Home workouts were just as synonymous with the COVID-19 lockdown as Sourdough Bread Starters and “Tiger King”.

When statewide shutdowns were introduced and gyms and gyms closed, it seemed possible the industry would never be the same. Maybe gyms as we once knew them would fall victim to the global health crisis that forced people to self-isolate.

But that wasn’t the case with Kim and David Hackett.

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Body from Barre Fitness, the Venice-based company that Kim started about five years ago, was definitely suffering from COVID. But when the studio was allowed to reopen after it was closed, customers came back. Limited capacity classes were filling up quickly and, as before the pandemic, it became clear that there was room for growth.

“We had reduced the class sizes and obviously tried to mask in the classes, and our customers were hanging out with us,” said David Hackett. “We thought, ‘Hey, we’re going to get through this. We’re going to get through this, not just us, society as a whole is going to get through this.’ And that’s when we started looking for expansion. ”

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They moved Body by Barre to a larger, 2,000-square-foot space in Venice’s revitalized Jacaranda Plaza on US 41 Bypass and Shamrock Boulevard. The new studio, now called B Fitness and Smoothies, has classrooms for barre, yoga, TRX and personal training, as well as a smoothie bar and retail outlet.

The Hacketts are both former journalists who worked for the Herald-Tribune. Kim discovered Barre after she left the newspaper business – all the new downtime that had made her more aware of the injuries she had ignored.

Other workouts that she tried, except swimming, only caused more pain. But Barre gave Kim the relief her body so desperately wanted.

“Even after that first hour when I finished, I felt something moving, especially in my hips,” she said.

The problem was that there wasn’t an easy studio in Venice – she had to go to Sarasota or Lakewood Ranch to find her solution, and the round-trip shuttle would take her day. So she got certified as a teacher and practiced her skills in a home studio that she and David had set up in their garage.

She initially rented a classroom at Venice Fitness with a Pilates instructor, until she and her roommate grew so big that they decided to look for a place of their own in southern Venice. That was about five years ago. Over time, she added other services such as yoga, full body conditioning, TRX classes, and personal training.

Kim had wanted to add a smoothie bar and retail component to her gym for some time. She got the idea while visiting Syracuse, New York, where she saw a barre studio next to a yoga studio next to a smoothie bar. It was a dream, but it just wasn’t possible in her former room.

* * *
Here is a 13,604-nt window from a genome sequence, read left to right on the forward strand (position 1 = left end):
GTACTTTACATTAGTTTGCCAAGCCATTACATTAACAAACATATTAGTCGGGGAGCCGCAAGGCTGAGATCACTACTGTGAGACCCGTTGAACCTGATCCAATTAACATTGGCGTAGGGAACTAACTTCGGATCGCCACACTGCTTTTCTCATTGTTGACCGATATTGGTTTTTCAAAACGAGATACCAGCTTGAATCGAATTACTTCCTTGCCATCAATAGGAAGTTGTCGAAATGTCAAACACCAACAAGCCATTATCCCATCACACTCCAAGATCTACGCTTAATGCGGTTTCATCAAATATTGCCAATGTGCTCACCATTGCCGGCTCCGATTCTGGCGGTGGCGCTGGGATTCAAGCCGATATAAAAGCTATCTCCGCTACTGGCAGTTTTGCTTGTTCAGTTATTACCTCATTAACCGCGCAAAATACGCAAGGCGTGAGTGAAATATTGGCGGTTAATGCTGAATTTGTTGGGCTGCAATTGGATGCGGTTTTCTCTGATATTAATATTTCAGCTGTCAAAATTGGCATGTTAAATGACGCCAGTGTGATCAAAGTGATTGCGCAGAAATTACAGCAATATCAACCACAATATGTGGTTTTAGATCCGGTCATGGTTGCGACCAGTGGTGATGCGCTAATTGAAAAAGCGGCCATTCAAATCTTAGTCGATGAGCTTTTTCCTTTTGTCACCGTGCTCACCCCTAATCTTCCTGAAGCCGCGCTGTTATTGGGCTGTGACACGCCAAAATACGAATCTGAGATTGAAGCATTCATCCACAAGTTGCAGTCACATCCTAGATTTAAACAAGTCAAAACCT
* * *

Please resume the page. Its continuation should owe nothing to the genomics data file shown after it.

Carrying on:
“In my old studio, the Pilates teacher had her own room a few years ago and I had my own room and we both got kind of big and bumped into each other. As time went on, the front lobby became the classroom,” she said. “There was no more room to do more. The smoothie bar was just in the back of my mind – if we ever expanded it was definitely worth a look. ”

The new studio opened on May 1st. And despite the problems COVID has created for the fitness industry, business is doing well.

There is no question that COVID has created long-term problems for some parts of the fitness industry. Several national fitness chains like YogaWorks, 24 Hour Fitness, Gold’s Gym, and Town Sports International – the parent company of chains like the New York Sports Club and the Boston Sports Club – filed for bankruptcy in 2020.

According to a study by consumer-focused investment bank Harrison Co., billions of dollars in consumer spending shifted from membership-based gyms to home fitness at the start of the pandemic. The study, which included feedback from 1,000 health club users in April 2020, showed that about $ 10 billion per year could be switched from gyms to home fitness or other alternatives.

However, it appears that the shift towards home training was not entirely widespread. Another study, conducted a few months later by Kelton, a material company for the International Health, Racquet & Sportsclub Association, found that 50% of the approximately 1,171 people they surveyed said they were using their new pandemic-era fitness programs to be dissatisfied.

Almost all of the respondents in this survey – as many as 95% – said they missed at least one aspect of exercise in their gym. They missed going to the gym almost as much (59%) as they missed going to loved ones (65%), and more than they missed going to concerts or games (55%), bars and restaurants (51%) or the cinema (46%).

“While some are satisfied with exercising at home, many feel like they are not up to the gym experience,” the report’s executive summary reads. “They take note of the safety precautions of their club and are satisfied with them. Many feel ready to go back to the gym – if they haven’t already. “

Much of what people missed seemed to be the community that training creates, said David Hackett.

COVID created some kind of paradox, he said. While people took steps to protect their health by self-isolating and working from home during the virus, the same things also led to things like weight gain and muscle loss.

And now that the US is coming out of the pandemic, people seem interested in improving their fitness and health, he said.

“Customers tell us that despite purchasing home exercise equipment, it was difficult to stay motivated at home,” said David Hackett. “The bigger gyms have a lot going for them, especially for the knowledgeable and self-motivated, but small, specialized classes like we offer them, have a sense of community, more focus on the trainers, and full, planned workouts that take the guesswork out of customers. ”

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